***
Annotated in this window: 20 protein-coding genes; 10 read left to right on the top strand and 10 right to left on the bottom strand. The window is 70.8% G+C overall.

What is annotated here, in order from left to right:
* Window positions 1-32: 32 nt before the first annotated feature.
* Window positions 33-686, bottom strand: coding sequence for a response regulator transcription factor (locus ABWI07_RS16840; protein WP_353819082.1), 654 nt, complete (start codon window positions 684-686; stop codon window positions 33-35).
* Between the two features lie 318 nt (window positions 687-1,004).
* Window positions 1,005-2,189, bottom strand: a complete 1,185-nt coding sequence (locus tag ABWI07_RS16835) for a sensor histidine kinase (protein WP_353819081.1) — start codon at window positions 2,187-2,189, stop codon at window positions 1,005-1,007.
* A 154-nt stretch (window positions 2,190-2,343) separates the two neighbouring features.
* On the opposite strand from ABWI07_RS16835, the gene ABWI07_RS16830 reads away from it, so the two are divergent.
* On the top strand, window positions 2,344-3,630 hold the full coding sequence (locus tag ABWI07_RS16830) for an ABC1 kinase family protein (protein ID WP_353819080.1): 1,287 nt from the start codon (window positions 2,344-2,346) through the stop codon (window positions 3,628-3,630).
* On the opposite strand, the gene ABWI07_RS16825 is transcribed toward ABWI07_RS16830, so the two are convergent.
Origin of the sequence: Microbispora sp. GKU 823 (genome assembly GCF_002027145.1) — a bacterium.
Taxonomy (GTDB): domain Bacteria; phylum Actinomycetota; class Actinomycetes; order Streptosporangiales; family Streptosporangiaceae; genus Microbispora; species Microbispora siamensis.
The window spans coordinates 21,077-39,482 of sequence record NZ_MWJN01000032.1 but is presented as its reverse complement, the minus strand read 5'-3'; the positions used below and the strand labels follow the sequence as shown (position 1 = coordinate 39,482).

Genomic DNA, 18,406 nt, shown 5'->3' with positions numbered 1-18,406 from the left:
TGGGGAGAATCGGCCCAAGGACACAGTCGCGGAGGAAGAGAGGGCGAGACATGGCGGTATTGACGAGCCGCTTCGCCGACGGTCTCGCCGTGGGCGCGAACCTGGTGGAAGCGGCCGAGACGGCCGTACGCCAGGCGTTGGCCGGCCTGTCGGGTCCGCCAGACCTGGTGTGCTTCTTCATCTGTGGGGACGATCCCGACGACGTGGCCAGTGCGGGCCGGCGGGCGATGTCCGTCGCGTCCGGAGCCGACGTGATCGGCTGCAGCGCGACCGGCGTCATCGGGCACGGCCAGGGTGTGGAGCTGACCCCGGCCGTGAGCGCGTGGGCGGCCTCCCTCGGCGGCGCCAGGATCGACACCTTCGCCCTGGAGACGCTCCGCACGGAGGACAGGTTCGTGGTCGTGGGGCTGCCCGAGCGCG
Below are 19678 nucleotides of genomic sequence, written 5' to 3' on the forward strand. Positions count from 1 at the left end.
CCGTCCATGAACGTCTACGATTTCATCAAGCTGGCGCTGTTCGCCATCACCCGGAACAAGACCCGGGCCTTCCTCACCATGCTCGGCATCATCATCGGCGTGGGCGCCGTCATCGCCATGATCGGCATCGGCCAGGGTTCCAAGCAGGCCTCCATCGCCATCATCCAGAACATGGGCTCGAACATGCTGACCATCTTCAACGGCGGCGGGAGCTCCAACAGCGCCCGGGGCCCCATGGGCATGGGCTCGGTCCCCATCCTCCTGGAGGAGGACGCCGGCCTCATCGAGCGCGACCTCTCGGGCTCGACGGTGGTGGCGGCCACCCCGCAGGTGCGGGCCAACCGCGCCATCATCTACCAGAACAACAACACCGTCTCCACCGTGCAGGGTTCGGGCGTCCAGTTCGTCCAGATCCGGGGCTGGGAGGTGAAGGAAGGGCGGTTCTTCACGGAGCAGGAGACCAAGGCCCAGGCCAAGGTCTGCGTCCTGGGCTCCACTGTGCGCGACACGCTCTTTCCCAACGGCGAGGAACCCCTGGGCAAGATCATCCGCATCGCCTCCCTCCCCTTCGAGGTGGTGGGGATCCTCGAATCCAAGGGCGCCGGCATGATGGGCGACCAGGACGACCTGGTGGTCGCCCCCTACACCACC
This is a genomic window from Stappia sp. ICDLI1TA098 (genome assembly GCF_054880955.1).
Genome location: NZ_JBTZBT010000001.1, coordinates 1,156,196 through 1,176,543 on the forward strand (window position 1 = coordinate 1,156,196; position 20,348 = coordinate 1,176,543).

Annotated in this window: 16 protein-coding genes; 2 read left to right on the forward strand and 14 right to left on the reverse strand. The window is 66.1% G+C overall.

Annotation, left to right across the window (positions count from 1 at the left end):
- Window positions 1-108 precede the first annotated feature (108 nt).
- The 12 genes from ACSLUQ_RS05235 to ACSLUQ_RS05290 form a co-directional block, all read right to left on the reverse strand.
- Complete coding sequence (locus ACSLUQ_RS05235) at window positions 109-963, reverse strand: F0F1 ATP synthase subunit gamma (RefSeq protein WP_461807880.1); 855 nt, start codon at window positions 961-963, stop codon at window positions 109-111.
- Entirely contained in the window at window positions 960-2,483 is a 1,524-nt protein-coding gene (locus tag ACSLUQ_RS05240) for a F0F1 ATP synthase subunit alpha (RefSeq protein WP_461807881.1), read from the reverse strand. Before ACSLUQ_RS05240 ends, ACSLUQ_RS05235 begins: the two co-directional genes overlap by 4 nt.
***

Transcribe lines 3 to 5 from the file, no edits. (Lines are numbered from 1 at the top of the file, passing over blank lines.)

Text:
* Window positions 1-32: 32 nt before the first annotated feature.
* Window positions 33-686, bottom strand: coding sequence for a response regulator transcription factor (locus ABWI07_RS16840; protein WP_353819082.1), 654 nt, complete (start codon window positions 684-686; stop codon window positions 33-35).
* Between the two features lie 318 nt (window positions 687-1,004).